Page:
Dianne and Guillermo Rastelli retired in 2018 at the ages of 44 and 47, respectively, with $2.2 million. The couple decided to move abroad, first to Mexico, and then to Lisbon, Portugal, where they currently live.
They spend their days running a YouTube channel where they document their financial journey and ongoing search for a “forever home” abroad, which still leaves them plenty of time to enjoy their hobbies and meet for happy hour every day at
It̵[ads1]7;s a lifestyle that’s hard to criticize — even for Grant Sabatier, creator of the financial website Millennial Money and author of “Financial Freedom,” a book that helps guide people toward the kind of financial independence the Rastellis enjoy.
First, he believes the couple was wise to move abroad to cut their living expenses, a move known in the FIRE (financial independence, early retirement) community as “geo-arbitrage.”
“Portugal is like cheating when it comes to FIRE, because I think the cost of living is 25% or 30% of what it is in the US,” Sabatier tells CNBC Make It. “So if they’ve saved $2.2 million, that actually means they have $6 or $7 million in US dollars.”
Sabatier also admires the Rastellis’ commitment to investing their savings. The couple’s 2018 net worth of $2.2 million had grown to $2.6 million by June 2022.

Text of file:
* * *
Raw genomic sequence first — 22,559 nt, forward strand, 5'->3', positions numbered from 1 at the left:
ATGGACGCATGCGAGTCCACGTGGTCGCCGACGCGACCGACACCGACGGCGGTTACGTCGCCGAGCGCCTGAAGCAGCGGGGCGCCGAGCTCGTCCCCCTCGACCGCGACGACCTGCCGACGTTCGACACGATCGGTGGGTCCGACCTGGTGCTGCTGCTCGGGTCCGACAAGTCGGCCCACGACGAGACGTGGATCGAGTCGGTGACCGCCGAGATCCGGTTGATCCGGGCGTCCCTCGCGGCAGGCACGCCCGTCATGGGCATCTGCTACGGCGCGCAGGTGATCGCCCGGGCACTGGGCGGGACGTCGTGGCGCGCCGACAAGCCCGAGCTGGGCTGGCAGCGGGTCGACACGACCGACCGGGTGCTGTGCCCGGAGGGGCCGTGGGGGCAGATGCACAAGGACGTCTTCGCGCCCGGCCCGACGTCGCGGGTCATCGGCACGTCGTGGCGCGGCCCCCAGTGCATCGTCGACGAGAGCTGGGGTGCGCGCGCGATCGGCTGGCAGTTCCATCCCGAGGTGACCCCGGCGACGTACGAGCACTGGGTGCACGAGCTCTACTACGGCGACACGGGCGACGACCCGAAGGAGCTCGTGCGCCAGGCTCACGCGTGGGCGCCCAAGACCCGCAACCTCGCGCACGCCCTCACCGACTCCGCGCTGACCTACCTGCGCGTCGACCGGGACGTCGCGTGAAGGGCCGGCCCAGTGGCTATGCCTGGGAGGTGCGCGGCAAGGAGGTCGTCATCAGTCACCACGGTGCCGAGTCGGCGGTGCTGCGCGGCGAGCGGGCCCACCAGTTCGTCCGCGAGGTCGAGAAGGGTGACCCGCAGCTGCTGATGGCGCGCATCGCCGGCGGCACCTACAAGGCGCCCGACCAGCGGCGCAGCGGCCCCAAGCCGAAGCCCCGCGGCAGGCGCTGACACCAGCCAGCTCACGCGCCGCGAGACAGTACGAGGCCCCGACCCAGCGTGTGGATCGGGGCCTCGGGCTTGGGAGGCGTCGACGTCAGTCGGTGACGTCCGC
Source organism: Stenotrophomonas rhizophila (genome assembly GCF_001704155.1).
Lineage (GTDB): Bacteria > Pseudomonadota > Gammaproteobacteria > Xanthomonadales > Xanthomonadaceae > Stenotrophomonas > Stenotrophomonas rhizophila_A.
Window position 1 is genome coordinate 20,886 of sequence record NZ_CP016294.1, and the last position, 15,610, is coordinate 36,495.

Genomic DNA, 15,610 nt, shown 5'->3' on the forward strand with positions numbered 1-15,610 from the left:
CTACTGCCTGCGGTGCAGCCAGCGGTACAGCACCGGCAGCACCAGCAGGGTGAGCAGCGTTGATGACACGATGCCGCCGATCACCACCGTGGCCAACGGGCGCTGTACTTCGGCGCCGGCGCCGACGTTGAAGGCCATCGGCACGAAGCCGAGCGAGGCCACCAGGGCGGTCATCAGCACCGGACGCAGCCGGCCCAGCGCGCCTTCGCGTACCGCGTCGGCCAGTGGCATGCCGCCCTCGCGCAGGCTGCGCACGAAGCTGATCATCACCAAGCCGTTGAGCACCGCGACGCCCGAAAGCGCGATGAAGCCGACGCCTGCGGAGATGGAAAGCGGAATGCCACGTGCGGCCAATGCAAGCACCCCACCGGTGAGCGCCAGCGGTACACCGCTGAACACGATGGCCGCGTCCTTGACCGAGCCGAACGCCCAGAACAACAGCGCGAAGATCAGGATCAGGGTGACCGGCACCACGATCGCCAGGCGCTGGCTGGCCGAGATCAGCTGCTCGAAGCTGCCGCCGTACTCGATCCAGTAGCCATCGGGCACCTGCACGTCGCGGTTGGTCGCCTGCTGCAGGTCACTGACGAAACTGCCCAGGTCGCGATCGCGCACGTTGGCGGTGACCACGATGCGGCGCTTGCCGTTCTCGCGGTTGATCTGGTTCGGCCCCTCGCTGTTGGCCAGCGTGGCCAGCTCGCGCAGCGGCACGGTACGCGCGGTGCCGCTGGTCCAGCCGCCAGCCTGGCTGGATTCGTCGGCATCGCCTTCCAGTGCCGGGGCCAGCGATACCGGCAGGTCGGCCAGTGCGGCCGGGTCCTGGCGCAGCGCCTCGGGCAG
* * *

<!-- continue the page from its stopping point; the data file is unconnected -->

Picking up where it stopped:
“They’ve been able to participate in the end of what was really one of the best bull markets in history,” says Sabatier.
The market has since experienced a steep decline, making it difficult for retirees to live off their portfolios, as any withdrawal from their accounts today means selling investments after they have fallen in value. A silver lining for the Rastellis: They enjoy rental income from three properties they own in Northern Virginia.
Before leaving the United States, they sold the house they were living in for about $120,000, a move Sabatier sees as suboptimal. “It’s one of the fastest-appreciating markets in the country,” he says. It would have been financially smarter to hang on to it as a rental for as long as possible.”
Sabatier also wonders if the Rastellis have been too conservative with their day-to-day expenses. By moving to Lisbon, the couple cut living expenses to $3,700 a month, down from a $7,000 monthly budget in the US
“They have about 70 times the expected expenses based on where they live in Portugal,” says Sabatier. “I guess they could have fired three, four, five years earlier.”
Overall, though, they’ve done everything right — “perhaps too much right.”
“I would encourage them not to be too dependent on their spreadsheets, and maybe take a little more risk in life,” says Sabatier. “Maybe spend a little more money if they can to see how it makes them feel.”
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